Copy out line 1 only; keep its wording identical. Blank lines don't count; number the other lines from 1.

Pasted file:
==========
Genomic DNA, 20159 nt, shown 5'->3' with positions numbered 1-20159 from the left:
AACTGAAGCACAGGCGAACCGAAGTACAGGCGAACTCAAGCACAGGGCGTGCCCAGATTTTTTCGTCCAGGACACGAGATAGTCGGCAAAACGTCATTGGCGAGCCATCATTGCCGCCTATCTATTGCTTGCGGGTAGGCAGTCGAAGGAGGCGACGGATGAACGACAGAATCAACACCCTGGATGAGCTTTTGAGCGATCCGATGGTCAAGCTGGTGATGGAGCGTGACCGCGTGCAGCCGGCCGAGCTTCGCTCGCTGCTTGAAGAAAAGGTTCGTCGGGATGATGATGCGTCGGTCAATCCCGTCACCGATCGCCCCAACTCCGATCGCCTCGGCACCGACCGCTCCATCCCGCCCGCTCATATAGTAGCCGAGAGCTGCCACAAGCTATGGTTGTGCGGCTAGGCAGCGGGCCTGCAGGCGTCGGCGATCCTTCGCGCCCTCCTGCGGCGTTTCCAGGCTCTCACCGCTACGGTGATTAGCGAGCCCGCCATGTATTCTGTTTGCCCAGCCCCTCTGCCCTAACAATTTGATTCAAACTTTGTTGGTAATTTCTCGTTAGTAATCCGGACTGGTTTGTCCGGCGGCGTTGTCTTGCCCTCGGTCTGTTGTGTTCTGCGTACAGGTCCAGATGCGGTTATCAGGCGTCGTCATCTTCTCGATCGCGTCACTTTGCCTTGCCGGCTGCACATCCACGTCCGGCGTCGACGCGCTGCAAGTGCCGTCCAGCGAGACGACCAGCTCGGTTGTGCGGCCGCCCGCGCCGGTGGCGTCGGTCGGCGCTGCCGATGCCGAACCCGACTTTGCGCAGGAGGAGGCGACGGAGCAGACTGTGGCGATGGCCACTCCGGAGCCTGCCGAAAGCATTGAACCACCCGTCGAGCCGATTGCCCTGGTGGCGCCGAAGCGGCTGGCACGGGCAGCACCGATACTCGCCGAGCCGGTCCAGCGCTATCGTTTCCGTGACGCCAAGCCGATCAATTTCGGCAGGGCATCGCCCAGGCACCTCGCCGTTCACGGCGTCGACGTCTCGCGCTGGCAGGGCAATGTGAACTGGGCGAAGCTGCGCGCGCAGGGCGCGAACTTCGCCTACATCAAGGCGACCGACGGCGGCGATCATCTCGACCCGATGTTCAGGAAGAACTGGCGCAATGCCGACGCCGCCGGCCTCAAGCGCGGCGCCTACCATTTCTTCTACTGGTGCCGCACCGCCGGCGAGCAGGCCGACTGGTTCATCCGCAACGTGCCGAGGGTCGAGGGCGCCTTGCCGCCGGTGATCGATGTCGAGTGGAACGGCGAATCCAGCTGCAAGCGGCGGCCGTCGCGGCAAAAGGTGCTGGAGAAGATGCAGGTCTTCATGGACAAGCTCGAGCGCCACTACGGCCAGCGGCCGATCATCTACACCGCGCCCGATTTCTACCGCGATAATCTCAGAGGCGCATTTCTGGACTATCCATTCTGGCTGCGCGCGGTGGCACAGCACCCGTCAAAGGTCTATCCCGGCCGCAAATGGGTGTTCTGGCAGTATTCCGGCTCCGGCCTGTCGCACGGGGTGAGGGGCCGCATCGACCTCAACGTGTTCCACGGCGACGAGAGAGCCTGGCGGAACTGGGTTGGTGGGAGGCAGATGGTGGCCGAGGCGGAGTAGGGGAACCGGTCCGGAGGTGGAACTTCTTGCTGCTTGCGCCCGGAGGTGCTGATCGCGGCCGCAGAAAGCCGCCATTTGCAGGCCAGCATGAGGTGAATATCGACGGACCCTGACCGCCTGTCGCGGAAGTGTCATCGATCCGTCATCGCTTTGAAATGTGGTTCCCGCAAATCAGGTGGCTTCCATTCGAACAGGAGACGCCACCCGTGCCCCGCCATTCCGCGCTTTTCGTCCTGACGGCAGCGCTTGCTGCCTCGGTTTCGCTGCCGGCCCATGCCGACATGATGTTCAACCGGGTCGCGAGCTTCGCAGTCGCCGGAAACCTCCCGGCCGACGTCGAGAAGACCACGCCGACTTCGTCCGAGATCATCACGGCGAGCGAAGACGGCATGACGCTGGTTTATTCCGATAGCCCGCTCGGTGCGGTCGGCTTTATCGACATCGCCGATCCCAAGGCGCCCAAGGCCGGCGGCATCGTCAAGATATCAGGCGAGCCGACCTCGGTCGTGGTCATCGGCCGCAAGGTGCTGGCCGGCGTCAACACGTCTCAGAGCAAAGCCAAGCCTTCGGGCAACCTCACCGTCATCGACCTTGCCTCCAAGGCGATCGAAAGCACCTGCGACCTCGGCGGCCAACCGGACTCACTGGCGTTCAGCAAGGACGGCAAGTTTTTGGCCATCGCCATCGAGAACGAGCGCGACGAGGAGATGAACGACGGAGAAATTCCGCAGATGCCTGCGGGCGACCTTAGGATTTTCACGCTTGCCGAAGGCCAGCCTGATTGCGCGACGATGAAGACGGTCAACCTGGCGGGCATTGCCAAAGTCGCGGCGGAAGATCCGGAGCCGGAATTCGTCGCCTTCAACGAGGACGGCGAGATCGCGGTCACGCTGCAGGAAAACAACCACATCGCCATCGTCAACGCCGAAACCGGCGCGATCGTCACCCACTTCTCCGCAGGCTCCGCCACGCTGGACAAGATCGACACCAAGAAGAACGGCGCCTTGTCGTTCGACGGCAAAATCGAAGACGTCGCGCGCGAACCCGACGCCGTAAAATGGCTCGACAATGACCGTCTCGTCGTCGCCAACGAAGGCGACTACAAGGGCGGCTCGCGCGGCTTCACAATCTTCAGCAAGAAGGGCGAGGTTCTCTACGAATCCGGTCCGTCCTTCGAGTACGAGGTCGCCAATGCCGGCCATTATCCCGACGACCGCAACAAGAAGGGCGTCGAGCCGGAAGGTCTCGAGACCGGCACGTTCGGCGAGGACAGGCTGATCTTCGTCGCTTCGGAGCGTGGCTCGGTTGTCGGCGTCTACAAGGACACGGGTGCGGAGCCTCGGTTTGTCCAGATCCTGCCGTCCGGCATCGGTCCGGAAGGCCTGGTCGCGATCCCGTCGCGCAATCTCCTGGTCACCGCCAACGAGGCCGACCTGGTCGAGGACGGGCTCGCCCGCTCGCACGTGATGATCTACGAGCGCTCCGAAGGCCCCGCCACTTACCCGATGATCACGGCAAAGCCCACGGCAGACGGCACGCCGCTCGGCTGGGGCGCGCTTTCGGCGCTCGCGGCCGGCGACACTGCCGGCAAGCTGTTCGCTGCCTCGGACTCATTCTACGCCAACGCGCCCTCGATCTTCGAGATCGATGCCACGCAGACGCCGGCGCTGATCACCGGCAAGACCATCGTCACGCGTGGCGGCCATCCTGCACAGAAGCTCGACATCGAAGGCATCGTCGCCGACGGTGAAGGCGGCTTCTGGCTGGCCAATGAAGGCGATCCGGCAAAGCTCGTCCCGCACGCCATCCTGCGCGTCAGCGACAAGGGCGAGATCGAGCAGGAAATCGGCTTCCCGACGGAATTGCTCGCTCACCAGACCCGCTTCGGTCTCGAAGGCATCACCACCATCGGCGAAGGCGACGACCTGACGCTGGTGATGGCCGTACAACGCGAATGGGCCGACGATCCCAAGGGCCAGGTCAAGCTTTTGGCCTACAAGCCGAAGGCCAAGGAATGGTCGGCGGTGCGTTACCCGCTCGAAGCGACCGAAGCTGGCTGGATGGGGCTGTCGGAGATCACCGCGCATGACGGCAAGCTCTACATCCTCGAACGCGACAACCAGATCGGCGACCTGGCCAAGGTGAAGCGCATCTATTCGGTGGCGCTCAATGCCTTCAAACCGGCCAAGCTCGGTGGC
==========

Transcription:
Genomic DNA, 20159 nt, shown 5'->3' with positions numbered 1-20159 from the left: